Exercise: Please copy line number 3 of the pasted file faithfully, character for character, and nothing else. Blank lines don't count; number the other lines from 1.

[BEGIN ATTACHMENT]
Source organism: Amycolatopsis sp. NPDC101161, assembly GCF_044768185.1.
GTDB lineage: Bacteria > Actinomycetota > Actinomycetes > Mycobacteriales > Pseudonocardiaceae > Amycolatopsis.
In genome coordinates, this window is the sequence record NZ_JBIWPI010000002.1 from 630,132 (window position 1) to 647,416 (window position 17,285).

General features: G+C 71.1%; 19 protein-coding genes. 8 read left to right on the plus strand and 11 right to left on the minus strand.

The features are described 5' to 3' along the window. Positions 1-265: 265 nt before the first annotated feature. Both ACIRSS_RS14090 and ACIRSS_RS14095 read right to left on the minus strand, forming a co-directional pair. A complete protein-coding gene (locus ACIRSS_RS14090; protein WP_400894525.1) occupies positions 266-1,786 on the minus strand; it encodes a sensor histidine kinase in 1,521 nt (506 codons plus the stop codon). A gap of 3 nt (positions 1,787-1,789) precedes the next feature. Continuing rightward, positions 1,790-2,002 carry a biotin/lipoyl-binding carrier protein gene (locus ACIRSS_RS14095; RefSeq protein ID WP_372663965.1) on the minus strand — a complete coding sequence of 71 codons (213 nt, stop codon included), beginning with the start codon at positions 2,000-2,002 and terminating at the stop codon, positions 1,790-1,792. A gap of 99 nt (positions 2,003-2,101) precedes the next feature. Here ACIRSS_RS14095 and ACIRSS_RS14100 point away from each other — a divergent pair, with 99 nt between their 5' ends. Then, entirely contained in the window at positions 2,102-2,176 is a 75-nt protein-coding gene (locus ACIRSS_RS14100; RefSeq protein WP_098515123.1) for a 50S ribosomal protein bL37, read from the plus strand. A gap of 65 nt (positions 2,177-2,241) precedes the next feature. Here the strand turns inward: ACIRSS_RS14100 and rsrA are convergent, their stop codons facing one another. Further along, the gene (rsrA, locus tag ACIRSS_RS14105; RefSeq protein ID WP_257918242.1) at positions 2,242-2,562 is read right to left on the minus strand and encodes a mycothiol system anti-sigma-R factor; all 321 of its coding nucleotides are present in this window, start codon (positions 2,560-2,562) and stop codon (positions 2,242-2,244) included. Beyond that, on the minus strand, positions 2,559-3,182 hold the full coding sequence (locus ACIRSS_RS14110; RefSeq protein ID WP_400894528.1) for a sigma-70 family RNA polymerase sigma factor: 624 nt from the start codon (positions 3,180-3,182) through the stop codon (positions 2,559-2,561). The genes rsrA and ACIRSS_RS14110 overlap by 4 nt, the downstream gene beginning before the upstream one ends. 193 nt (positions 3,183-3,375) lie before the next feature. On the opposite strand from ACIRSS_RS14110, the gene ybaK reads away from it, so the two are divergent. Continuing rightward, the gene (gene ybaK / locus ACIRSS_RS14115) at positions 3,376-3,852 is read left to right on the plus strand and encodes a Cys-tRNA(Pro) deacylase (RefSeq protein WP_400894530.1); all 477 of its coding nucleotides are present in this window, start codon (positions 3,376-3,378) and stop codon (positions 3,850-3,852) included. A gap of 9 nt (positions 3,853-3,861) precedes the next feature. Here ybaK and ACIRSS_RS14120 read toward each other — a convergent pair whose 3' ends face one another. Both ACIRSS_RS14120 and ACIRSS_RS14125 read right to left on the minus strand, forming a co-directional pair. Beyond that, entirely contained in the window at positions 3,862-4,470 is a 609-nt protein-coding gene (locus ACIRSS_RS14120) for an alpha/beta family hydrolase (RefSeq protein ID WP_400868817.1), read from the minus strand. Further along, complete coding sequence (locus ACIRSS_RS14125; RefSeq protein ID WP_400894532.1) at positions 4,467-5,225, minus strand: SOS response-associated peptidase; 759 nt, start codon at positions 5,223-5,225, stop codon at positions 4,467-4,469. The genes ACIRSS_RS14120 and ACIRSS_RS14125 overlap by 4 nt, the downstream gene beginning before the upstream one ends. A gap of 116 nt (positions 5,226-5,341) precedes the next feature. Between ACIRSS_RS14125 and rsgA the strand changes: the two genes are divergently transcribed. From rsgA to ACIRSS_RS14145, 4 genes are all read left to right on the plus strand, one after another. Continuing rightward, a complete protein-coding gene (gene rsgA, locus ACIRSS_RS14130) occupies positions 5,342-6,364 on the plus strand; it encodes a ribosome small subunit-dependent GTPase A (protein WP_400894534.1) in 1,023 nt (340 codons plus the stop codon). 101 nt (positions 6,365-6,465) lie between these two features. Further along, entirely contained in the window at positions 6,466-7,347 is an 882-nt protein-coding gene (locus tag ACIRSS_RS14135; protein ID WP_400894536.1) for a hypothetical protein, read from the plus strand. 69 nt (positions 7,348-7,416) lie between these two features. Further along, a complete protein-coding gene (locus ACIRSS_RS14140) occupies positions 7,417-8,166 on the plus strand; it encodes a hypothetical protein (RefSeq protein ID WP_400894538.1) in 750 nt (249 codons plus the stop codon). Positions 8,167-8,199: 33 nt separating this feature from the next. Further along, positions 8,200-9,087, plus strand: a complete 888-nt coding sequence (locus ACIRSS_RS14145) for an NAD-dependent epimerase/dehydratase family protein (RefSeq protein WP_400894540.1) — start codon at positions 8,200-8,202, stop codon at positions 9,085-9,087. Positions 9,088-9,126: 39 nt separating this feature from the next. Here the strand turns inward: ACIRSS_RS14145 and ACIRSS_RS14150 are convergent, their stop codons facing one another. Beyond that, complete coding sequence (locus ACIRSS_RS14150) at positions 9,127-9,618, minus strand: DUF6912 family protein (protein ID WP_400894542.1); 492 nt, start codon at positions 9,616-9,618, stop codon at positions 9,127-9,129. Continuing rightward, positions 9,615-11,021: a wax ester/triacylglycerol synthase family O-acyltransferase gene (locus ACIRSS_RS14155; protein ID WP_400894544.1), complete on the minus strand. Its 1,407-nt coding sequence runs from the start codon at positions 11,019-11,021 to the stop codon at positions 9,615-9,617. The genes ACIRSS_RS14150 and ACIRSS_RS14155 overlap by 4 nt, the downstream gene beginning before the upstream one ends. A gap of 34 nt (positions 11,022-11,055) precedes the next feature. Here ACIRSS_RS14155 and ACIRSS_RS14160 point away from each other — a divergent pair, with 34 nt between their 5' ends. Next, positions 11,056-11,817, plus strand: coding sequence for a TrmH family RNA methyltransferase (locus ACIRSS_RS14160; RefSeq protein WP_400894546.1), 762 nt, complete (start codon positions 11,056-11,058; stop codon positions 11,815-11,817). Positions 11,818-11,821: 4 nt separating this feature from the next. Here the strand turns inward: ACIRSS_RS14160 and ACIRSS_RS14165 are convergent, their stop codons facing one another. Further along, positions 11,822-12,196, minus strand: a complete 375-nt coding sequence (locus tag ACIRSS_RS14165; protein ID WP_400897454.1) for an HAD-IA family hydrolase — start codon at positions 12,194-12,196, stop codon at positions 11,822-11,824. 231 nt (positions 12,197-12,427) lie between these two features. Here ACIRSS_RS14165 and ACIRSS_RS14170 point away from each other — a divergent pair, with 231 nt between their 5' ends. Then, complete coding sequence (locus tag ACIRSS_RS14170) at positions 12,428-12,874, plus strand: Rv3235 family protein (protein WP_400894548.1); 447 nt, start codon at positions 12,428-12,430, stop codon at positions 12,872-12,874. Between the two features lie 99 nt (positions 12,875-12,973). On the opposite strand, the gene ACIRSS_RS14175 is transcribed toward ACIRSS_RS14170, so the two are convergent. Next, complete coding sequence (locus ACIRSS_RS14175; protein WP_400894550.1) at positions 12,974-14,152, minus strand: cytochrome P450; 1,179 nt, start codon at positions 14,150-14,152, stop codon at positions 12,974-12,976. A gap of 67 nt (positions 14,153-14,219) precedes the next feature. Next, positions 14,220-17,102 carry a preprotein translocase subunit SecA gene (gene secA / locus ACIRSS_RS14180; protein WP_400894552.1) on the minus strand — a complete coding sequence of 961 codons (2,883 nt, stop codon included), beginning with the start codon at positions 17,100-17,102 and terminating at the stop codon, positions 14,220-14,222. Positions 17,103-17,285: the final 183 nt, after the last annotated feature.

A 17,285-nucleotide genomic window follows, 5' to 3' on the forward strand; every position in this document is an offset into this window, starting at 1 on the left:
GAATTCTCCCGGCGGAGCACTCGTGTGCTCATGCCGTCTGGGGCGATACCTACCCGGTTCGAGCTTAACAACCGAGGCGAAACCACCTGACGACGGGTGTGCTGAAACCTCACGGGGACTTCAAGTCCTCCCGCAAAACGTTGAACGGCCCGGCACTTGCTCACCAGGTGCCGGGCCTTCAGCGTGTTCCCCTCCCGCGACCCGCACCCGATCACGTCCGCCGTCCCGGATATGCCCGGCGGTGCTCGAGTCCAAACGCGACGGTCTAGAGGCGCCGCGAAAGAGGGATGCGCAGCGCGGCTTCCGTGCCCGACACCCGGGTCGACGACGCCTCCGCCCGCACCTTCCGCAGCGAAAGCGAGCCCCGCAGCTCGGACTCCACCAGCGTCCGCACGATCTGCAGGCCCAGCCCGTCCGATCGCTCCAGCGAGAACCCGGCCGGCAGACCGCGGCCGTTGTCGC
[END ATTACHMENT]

In genome coordinates, this window is the sequence record NZ_JBIWPI010000002.1 from 630,132 (window position 1) to 647,416 (window position 17,285).